Rhino Poaching

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Problem/Solution essay: Rhinoceros Poaching

150 years ago, Africa’s savannahs had over a million rhinos. However, relentless hunting by European settlers saw rhino numbers rapidly decline. Poaching also increased sharply during the 1970s and 1980s as demand grew for rhino horn, a prized ingredient in traditional Asian medicines – leaving both species at risk.

Today, the greatest threat facing African rhinos is poaching for the illegal trade in their horns. The number of rhinos poached in South Africa alone has increased from 13 in 2007 to a record 1,215 in 2014. Poaching gangs use increasingly sophisticated methods, including helicopters and night vision equipment to track rhinos, and veterinary drugs to knock them out. This means countries and conservationists need to match this level of technology to be able to tackle the problem, alongside working to reduce demand.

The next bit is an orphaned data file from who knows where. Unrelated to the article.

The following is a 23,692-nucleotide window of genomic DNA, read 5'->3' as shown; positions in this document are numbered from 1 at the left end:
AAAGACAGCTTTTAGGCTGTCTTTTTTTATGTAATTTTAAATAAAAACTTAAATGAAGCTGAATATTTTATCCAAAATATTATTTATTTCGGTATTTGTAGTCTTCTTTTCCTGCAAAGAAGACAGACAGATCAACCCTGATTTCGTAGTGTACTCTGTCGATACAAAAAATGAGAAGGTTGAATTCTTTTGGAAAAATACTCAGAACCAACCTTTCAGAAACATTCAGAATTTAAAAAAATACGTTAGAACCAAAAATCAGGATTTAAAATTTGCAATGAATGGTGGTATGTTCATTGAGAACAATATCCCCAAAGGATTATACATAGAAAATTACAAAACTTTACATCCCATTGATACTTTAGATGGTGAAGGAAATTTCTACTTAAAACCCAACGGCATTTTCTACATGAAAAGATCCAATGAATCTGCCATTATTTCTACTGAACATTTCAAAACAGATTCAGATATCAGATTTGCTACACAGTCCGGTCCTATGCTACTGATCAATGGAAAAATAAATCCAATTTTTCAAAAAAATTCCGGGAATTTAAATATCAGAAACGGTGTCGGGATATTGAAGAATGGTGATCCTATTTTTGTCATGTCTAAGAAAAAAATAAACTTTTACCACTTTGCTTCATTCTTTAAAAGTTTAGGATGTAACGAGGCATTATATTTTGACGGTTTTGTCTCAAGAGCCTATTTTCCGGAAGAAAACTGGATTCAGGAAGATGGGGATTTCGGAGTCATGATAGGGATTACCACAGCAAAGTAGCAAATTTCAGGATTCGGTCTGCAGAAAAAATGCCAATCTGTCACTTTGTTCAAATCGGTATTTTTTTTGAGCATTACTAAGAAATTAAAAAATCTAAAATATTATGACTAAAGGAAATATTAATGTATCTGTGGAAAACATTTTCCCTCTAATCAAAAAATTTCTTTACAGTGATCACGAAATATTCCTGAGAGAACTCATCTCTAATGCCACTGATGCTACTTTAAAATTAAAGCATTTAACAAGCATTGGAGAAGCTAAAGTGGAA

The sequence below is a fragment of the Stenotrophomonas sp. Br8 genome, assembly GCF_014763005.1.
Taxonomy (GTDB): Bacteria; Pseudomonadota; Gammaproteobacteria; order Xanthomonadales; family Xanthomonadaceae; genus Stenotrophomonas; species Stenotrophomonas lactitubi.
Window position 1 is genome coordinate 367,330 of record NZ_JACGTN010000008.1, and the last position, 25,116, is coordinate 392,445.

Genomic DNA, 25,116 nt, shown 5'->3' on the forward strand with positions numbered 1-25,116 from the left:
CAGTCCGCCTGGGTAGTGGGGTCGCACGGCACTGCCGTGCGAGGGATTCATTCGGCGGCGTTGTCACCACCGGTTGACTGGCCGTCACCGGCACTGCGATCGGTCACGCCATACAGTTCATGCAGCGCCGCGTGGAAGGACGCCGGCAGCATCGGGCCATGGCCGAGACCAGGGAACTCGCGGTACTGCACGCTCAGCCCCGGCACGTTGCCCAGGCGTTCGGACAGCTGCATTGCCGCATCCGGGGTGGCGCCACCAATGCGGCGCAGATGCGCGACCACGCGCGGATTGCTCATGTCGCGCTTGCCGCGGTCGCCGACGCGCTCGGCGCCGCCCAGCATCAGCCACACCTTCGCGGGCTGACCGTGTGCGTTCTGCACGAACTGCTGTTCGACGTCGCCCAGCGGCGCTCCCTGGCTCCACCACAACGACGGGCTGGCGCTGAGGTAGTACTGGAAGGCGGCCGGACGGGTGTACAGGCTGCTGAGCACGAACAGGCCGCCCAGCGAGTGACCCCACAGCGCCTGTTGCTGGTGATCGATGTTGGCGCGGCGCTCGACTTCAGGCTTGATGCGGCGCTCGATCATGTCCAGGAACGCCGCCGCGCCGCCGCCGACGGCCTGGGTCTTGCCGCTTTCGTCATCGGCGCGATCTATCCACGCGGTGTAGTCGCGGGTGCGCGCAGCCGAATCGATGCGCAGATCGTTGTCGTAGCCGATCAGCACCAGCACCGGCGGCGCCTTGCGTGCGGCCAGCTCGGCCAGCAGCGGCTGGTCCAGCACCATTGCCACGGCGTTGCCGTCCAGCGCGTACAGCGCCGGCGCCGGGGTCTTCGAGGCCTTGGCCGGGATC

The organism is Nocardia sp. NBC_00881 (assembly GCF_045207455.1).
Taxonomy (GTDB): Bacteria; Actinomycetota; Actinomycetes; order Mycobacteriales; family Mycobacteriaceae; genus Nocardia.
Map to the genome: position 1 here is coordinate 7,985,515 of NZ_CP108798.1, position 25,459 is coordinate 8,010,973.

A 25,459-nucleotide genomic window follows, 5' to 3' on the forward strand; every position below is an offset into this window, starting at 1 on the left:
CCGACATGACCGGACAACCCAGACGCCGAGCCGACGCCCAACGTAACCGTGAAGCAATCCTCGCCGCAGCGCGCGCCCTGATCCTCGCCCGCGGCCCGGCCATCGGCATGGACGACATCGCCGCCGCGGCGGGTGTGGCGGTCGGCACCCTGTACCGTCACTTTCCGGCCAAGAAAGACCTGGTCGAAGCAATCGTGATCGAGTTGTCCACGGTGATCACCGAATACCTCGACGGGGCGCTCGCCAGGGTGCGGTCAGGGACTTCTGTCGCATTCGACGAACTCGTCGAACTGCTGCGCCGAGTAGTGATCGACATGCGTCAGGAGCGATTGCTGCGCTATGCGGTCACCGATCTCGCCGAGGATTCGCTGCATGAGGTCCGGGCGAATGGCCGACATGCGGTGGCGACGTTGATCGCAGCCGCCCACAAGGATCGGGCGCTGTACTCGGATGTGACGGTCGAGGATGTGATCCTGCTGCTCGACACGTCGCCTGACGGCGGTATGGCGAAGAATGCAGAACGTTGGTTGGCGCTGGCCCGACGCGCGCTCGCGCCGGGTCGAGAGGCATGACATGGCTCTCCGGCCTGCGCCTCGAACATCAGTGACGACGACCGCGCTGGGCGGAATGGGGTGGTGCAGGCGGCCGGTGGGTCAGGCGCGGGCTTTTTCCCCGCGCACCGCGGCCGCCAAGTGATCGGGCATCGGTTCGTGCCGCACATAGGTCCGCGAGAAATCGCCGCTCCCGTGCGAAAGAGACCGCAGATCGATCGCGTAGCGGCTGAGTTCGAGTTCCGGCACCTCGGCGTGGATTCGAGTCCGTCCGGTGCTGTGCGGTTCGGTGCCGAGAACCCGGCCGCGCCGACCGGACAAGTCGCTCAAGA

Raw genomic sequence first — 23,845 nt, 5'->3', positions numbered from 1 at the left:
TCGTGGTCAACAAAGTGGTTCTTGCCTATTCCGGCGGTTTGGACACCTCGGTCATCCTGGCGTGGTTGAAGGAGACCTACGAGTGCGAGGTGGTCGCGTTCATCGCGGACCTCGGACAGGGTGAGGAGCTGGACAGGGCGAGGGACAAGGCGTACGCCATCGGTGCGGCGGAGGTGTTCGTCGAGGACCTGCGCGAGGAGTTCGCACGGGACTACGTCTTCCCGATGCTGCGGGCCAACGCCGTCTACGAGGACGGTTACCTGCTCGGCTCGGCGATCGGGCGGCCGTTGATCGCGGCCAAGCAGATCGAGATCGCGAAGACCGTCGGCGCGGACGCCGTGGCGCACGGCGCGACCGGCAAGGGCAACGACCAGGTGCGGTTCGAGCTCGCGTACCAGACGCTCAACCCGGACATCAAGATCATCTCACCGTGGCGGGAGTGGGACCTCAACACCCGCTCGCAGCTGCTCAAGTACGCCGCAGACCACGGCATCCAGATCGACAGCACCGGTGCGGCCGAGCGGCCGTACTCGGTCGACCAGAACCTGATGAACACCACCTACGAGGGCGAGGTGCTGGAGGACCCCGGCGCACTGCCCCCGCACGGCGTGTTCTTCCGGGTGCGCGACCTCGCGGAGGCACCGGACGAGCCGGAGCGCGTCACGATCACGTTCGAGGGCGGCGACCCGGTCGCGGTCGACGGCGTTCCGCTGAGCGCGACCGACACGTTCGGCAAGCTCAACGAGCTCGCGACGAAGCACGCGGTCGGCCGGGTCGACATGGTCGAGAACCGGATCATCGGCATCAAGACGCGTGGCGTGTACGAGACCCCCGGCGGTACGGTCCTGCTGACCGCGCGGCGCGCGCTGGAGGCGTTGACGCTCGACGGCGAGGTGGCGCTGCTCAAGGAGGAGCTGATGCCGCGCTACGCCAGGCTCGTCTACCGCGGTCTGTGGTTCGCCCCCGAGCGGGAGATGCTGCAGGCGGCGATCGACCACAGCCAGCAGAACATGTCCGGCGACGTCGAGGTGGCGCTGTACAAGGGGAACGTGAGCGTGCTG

VIDEO: “Stop Wildlife Crime [Rhinos]”


Source: World Wildlife Fund (2013). Stop Wildlife Crime [Rhinos].
Notes: turn on “Substitles/close captions” to read the transcript  Duration: 05:42

01 Rhino Poaching [pre-reading]
02 Rhino Poaching [source texts]
03 Rhino Poaching [outline]
04 Rhino Poaching [model outline and essay]
05 Rhino Poaching [post-reading tasks]

USEFUL RESOURCES:

VIDEO: “Stop Wildlife Crime [Introduction]”

Source: World Wildlife Fund (2013). Stop Wildlife Crime [Introduction].
Notes: turn on “Substitles/close captions” to read the transcript  Duration: 07:14

VIDEO: “Stop Wildlife Crime [Elephants]”

Source: World Wildlife Fund (2013). Stop Wildlife Crime [Elephants].
Notes: turn on “Substitles/close captions” to read the transcript  Duration: 05:33

VIDEO: “Stop Wildlife Crime [Tigers]”

Source: World Wildlife Fund (2013). Stop Wildlife Crime [Tigers].
Notes: turn on “Substitles/close captions” to read the transcript  Duration: 06:06

WWF---Polar-Bear